Muhammad Ali Sadpara, one of the three winter first ascenders of Nanga Parbat in 2016, was flown by helicopter from Skardu to the base camp in the morning. The helicopters then flew up to 7,000 meters to search for Nardi and Ballard. Muhammad Ali reported that the pilots had discovered Nardi’s and Ballard’s camp site at 6,300 meters, buried under snow. According to the 43-year-old Pakistani mountaineer, traces of avalanches were visible in the area, showing how dangerous this zone was. That is not good news.

Race against time

According to Stefano Pontecorvo, Italy’s ambassador to Pakistan, the helicopters will take off again on Friday – if the weather permits. For the next few days, stronger wind and snowfall are expected on Nanga Parbat. This could further increase the risk of avalanches at the Mummery Rib. It is a race against time. So keep your fingers crossed – or pray!

Nanga Parbat: Concern for Nardi and Ballard

Tom Ballard (l.) and Daniele Nardi

With every hour that passes without any sign of life from Daniele Nardi and Tom Ballard, the concern for the two mountaineers grows. The last call of the 42-year-old Italian and the 30-year-old Briton by satellite phone from Nanga Parbat was received on Sunday from an altitude of about 6,300 meters – from the “Mummery Rib”, which they wanted to climb completely for the first time. Since then radio silence. This does not necessarily mean that something has happened to them. Maybe they are stuck in a radio hole. Or the battery of the satellite phone has run out. Nevertheless, an uneasy feeling is spreading.

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Viewed: “Free Solo”

Alex Honnold during his free solo on El Capitan

Actually, it goes without saying. To recommend an Oscar-winning film is like telling a visitor of Yosemite National Park to take a look at El Capitan. But I have written the following movie review before “Free Solo” war honored as best documentary last night in Los Angeles. Honestly!

Everybody’s afraid for Alex. His girlfriend Sanni, his friend and training partner Tommy Caldwell, the camera crew. “Alex has the best day of his life, I not,” says cameraman Mickey Schäfer and turns his back on his tool. “I’m done.” With a super telephoto, he films the ascent of American climber Alex Honnold on the legendary granite giant El Capitan via the “Free Rider” route. German Alexander Huber opened it in 1995, three years later he and his brother Thomas climbed the route redpoint: free and in one push.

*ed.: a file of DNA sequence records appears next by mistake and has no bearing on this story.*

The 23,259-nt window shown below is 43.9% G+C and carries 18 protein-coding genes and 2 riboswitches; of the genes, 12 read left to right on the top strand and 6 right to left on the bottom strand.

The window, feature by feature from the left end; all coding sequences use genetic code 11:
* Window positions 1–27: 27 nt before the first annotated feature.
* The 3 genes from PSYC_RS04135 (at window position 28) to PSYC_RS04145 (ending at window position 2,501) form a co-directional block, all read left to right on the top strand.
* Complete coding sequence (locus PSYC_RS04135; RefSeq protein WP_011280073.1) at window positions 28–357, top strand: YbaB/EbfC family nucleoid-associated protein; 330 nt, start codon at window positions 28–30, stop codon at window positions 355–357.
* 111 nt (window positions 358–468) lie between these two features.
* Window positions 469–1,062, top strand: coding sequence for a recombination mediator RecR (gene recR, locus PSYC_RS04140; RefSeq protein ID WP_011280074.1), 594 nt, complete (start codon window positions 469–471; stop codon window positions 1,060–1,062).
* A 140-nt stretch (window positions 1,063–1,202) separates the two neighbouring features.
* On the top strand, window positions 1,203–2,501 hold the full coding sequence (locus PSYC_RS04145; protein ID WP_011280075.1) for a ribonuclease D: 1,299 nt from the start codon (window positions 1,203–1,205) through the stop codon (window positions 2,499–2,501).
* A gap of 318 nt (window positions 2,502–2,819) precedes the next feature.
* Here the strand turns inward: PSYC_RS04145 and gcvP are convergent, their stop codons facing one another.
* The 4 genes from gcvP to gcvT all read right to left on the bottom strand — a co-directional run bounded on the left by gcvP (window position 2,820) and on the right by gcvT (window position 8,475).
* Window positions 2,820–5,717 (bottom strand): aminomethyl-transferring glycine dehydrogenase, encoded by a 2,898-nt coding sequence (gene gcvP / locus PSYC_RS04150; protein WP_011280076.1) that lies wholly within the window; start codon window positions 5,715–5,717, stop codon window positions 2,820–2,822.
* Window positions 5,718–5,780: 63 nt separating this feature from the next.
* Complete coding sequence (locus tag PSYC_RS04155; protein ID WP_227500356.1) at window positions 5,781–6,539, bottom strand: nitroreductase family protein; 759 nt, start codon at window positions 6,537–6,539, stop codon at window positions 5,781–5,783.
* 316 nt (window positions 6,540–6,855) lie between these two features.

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How long does the good weather last on Nanga Parbat and K2?

Nardi and Ballard ascending to the Mummery Rib

Let’s go up! It’s as if someone had opened the gate of a pasture where a herd of bulls had been penned for almost two weeks. As soon as the weather improved on K2 and Nanga Parbat, the climbers of the winter expeditions made their way up. On the 8,125-meter-high Nanga Parbat, the Italian Daniele Nardi and the Brit Tom Ballard, according to their home team, today pitched up their tent at about 6,000 meters – after entering the “Mummery Rib”. They want to climb the striking rock spur completely for the first time and then make their way to the summit. “We are a bit tired because we had to carry heavy backpacks up to pitch up Camp 3,” Daniele let us know.

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Winter expeditions: After storm and snowfall, before the ascent?

This is how it often looked on K2 over the past few days

The “torture of climbers” is coming to an end. For almost two weeks, the members of the winter expeditions on the eight-thousanders K2 and Nanga Parbat in Pakistan were more or less condemned to do nothing because of the adverse weather conditions. Hardly anything is worse for mountaineers, who are always drawn outside and up. But strong wind and snowfall prevented ascents into high altitudes. In K2 Base Camp, the team of Spanish expedition leader Alex Txikon built a 1.80 meter high and 20 centimeter wide ice wall in front of the tents to protect themselves against the expected hurricane gusts. A good idea. Wind speeds of more than 100 kilometres per hour were measured (see Alex’ video below) .

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Chinese Base Camp now only open for Everest climbers

View on Everest from the base camp

“Spirits that I’ve cited, my commands ignore”, wrote Johann Wolfgang von Goethe in his ballad “Der Zauberlehrling” (The Sorcerer’s Apprentice) in 1797. In German-speaking countries this became a dictum – which also describes quite well the current situation in the so-called “Chinese Base Camp” (CBC), at 5,200 meters, on the Tibetan north side of Mount Everest. Several tens of thousands of tourists have visited the camp year after year – and left a lot of rubbish behind.